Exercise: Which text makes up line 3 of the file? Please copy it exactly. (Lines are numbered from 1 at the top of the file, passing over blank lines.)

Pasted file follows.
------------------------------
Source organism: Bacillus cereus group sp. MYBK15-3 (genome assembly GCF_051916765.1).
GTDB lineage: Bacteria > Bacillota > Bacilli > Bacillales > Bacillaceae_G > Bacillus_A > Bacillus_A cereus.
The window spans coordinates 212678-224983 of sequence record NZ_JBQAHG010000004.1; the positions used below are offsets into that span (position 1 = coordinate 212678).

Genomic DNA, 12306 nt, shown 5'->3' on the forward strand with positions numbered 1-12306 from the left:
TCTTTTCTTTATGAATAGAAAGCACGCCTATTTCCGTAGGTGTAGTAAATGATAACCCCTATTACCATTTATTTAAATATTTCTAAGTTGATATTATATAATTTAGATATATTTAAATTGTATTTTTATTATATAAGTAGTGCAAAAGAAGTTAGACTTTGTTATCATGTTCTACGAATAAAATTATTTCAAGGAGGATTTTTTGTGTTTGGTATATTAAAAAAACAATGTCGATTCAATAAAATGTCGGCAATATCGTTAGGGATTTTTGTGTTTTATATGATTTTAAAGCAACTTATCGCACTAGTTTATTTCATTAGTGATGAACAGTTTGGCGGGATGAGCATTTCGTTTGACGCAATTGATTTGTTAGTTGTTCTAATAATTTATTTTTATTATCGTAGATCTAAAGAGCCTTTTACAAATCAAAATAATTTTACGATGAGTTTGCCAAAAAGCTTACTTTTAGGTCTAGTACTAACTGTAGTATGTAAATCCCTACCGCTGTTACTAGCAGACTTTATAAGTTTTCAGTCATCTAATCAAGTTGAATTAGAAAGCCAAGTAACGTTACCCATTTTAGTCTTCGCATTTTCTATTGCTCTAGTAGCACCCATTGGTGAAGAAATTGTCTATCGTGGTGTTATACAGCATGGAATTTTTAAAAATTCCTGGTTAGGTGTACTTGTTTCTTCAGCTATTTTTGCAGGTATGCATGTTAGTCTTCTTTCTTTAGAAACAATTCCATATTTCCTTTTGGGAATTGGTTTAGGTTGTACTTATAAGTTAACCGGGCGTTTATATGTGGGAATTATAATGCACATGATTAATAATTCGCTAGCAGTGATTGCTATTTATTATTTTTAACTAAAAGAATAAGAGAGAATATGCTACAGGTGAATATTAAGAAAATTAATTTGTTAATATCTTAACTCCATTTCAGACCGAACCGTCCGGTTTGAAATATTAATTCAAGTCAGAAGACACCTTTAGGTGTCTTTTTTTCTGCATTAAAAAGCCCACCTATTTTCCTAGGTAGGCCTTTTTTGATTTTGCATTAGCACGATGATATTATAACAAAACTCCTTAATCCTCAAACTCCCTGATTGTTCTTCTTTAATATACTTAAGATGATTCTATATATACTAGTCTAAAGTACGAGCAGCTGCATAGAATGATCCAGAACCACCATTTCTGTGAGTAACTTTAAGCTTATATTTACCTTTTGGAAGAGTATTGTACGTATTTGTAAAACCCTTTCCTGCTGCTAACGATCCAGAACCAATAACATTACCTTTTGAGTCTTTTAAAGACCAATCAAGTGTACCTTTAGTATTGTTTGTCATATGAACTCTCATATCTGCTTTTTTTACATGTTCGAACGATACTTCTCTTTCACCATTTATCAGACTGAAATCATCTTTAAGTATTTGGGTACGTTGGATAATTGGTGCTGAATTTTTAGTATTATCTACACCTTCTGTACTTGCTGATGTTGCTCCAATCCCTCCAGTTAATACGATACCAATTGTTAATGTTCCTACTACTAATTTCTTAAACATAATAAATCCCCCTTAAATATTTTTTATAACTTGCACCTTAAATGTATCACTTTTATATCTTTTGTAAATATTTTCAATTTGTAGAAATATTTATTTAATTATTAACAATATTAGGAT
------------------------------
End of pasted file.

The window spans coordinates 212678-224983 of sequence record NZ_JBQAHG010000004.1; the positions used below are offsets into that span (position 1 = coordinate 212678).